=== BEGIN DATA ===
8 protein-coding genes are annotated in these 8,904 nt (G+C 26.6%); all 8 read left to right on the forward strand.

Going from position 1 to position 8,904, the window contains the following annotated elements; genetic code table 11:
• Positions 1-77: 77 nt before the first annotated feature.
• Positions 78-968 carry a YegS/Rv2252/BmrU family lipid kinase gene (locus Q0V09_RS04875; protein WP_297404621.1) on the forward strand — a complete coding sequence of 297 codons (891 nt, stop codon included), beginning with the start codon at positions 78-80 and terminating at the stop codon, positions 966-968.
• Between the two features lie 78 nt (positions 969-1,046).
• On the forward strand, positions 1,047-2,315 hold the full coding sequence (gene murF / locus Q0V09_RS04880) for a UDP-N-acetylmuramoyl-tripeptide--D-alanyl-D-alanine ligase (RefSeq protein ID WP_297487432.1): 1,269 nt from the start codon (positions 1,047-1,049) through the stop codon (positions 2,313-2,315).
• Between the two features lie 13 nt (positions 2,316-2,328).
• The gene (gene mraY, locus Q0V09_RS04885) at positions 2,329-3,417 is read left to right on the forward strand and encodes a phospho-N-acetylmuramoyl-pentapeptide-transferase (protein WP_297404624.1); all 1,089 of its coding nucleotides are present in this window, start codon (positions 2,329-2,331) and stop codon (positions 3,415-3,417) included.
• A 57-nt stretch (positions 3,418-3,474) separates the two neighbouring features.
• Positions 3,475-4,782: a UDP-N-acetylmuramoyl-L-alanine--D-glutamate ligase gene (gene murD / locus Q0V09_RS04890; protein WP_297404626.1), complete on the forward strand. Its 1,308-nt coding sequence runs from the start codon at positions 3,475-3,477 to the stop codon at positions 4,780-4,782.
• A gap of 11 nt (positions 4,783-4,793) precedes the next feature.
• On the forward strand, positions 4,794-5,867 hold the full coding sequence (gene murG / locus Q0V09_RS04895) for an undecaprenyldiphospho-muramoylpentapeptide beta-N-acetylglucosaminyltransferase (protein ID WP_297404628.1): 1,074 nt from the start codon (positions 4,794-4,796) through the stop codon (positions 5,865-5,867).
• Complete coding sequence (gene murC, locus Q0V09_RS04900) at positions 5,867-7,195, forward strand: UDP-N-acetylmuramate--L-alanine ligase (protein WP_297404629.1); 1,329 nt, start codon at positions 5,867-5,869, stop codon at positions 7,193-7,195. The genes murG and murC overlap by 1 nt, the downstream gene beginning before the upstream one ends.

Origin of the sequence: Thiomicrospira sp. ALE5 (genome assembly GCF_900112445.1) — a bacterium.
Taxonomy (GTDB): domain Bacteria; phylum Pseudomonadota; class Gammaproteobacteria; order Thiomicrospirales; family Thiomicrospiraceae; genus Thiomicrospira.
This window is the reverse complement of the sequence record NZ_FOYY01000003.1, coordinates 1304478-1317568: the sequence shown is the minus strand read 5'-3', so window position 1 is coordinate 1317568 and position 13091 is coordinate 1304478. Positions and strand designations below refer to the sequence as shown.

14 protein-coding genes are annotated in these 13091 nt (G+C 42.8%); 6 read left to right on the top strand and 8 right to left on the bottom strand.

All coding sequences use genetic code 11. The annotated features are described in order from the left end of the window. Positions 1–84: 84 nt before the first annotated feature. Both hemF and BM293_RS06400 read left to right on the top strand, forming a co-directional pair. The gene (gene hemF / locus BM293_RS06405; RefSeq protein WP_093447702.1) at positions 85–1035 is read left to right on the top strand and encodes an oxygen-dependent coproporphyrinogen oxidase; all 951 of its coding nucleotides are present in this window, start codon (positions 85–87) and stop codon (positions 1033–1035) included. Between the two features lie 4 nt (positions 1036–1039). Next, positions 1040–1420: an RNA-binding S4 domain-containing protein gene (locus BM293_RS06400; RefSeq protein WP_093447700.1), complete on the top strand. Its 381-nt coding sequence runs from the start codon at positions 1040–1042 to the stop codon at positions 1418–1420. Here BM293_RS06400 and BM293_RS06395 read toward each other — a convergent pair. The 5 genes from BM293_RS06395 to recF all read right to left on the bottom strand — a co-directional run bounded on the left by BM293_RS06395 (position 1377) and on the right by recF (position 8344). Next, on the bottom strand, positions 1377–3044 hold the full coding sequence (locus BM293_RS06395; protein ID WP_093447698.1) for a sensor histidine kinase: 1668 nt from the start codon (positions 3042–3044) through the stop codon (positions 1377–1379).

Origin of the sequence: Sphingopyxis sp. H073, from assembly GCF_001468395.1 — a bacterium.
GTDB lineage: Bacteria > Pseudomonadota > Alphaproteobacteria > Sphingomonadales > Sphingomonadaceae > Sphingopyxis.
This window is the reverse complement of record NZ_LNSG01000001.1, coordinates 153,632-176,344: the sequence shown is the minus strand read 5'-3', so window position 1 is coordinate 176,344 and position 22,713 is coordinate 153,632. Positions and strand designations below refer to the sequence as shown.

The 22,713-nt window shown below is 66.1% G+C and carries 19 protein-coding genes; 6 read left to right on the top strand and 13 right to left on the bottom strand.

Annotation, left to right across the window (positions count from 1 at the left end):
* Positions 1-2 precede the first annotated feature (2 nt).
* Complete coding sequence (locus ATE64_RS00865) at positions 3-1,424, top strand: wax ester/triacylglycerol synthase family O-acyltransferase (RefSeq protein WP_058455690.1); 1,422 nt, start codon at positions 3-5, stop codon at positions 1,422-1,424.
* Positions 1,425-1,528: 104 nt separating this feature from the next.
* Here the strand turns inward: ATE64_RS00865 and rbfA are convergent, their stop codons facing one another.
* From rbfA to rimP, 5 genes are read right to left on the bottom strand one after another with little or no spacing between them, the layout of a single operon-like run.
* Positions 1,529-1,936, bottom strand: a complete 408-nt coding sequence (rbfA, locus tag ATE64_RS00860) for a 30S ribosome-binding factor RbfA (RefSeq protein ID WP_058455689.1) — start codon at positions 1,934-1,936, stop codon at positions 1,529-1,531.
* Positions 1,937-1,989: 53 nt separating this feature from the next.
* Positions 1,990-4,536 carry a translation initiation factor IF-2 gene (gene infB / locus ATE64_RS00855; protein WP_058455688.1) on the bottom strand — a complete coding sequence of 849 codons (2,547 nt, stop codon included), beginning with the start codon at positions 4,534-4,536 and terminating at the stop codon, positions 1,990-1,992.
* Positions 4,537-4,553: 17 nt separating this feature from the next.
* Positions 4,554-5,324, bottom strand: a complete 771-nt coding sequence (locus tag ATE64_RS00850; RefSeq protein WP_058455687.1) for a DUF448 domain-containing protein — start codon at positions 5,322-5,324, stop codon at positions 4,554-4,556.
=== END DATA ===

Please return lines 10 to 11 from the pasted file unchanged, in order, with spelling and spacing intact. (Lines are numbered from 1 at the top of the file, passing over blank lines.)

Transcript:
• Positions 3,475-4,782: a UDP-N-acetylmuramoyl-L-alanine--D-glutamate ligase gene (gene murD / locus Q0V09_RS04890; protein WP_297404626.1), complete on the forward strand. Its 1,308-nt coding sequence runs from the start codon at positions 3,475-3,477 to the stop codon at positions 4,780-4,782.
• A gap of 11 nt (positions 4,783-4,793) precedes the next feature.